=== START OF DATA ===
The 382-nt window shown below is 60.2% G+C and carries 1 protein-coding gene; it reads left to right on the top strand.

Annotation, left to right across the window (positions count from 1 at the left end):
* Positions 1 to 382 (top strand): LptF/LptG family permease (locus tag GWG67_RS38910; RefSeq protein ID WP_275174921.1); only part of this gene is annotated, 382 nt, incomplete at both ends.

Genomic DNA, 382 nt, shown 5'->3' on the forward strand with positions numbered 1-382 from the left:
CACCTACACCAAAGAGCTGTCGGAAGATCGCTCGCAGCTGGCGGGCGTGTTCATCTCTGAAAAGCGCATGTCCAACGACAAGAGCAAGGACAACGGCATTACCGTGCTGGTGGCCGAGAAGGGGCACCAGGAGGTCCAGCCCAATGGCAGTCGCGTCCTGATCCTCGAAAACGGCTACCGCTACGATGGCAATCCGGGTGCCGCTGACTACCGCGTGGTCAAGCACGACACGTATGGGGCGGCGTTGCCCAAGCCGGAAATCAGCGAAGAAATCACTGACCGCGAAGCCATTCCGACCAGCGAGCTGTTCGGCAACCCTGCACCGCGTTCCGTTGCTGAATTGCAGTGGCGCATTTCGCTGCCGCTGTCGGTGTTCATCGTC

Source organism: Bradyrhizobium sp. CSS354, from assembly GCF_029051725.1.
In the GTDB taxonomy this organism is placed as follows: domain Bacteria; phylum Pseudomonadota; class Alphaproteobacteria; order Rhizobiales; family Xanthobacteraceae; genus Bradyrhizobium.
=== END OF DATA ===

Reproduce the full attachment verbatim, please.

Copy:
The 382-nt window shown below is 60.2% G+C and carries 1 protein-coding gene; it reads left to right on the top strand.

Annotation, left to right across the window (positions count from 1 at the left end):
* Positions 1 to 382 (top strand): LptF/LptG family permease (locus tag GWG67_RS38910; RefSeq protein ID WP_275174921.1); only part of this gene is annotated, 382 nt, incomplete at both ends.

Genomic DNA, 382 nt, shown 5'->3' on the forward strand with positions numbered 1-382 from the left:
CACCTACACCAAAGAGCTGTCGGAAGATCGCTCGCAGCTGGCGGGCGTGTTCATCTCTGAAAAGCGCATGTCCAACGACAAGAGCAAGGACAACGGCATTACCGTGCTGGTGGCCGAGAAGGGGCACCAGGAGGTCCAGCCCAATGGCAGTCGCGTCCTGATCCTCGAAAACGGCTACCGCTACGATGGCAATCCGGGTGCCGCTGACTACCGCGTGGTCAAGCACGACACGTATGGGGCGGCGTTGCCCAAGCCGGAAATCAGCGAAGAAATCACTGACCGCGAAGCCATTCCGACCAGCGAGCTGTTCGGCAACCCTGCACCGCGTTCCGTTGCTGAATTGCAGTGGCGCATTTCGCTGCCGCTGTCGGTGTTCATCGTC

Source organism: Bradyrhizobium sp. CSS354, from assembly GCF_029051725.1.
In the GTDB taxonomy this organism is placed as follows: domain Bacteria; phylum Pseudomonadota; class Alphaproteobacteria; order Rhizobiales; family Xanthobacteraceae; genus Bradyrhizobium.